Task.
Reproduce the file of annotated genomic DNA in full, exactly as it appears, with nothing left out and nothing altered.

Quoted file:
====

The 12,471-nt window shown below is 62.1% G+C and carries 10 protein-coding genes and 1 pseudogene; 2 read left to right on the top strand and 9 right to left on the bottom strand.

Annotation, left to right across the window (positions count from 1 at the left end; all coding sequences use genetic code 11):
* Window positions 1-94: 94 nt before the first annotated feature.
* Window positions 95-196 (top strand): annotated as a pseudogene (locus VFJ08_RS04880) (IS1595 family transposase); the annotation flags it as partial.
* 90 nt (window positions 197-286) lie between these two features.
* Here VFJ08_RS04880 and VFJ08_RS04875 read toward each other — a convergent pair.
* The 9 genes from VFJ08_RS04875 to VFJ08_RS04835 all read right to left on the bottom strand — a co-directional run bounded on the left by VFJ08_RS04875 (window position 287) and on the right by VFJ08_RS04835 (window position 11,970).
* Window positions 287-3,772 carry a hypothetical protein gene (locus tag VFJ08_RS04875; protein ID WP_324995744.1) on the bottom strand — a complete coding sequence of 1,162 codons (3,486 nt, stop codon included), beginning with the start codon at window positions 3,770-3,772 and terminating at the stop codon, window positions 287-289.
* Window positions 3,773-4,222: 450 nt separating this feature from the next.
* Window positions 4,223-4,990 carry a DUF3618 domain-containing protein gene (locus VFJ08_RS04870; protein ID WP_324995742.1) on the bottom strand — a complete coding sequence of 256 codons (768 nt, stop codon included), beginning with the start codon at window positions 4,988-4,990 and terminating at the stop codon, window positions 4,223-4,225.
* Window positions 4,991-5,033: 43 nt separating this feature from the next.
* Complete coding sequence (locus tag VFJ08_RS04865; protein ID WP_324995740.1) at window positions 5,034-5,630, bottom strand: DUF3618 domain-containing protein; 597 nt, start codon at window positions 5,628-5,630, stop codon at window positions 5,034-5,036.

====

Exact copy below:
The 12,471-nt window shown below is 62.1% G+C and carries 10 protein-coding genes and 1 pseudogene; 2 read left to right on the top strand and 9 right to left on the bottom strand.

Annotation, left to right across the window (positions count from 1 at the left end; all coding sequences use genetic code 11):
* Window positions 1-94: 94 nt before the first annotated feature.
* Window positions 95-196 (top strand): annotated as a pseudogene (locus VFJ08_RS04880) (IS1595 family transposase); the annotation flags it as partial.
* 90 nt (window positions 197-286) lie between these two features.
* Here VFJ08_RS04880 and VFJ08_RS04875 read toward each other — a convergent pair.
* The 9 genes from VFJ08_RS04875 to VFJ08_RS04835 all read right to left on the bottom strand — a co-directional run bounded on the left by VFJ08_RS04875 (window position 287) and on the right by VFJ08_RS04835 (window position 11,970).
* Window positions 287-3,772 carry a hypothetical protein gene (locus tag VFJ08_RS04875; protein ID WP_324995744.1) on the bottom strand — a complete coding sequence of 1,162 codons (3,486 nt, stop codon included), beginning with the start codon at window positions 3,770-3,772 and terminating at the stop codon, window positions 287-289.
* Window positions 3,773-4,222: 450 nt separating this feature from the next.
* Window positions 4,223-4,990 carry a DUF3618 domain-containing protein gene (locus VFJ08_RS04870; protein ID WP_324995742.1) on the bottom strand — a complete coding sequence of 256 codons (768 nt, stop codon included), beginning with the start codon at window positions 4,988-4,990 and terminating at the stop codon, window positions 4,223-4,225.
* Window positions 4,991-5,033: 43 nt separating this feature from the next.
* Complete coding sequence (locus tag VFJ08_RS04865; protein ID WP_324995740.1) at window positions 5,034-5,630, bottom strand: DUF3618 domain-containing protein; 597 nt, start codon at window positions 5,628-5,630, stop codon at window positions 5,034-5,036.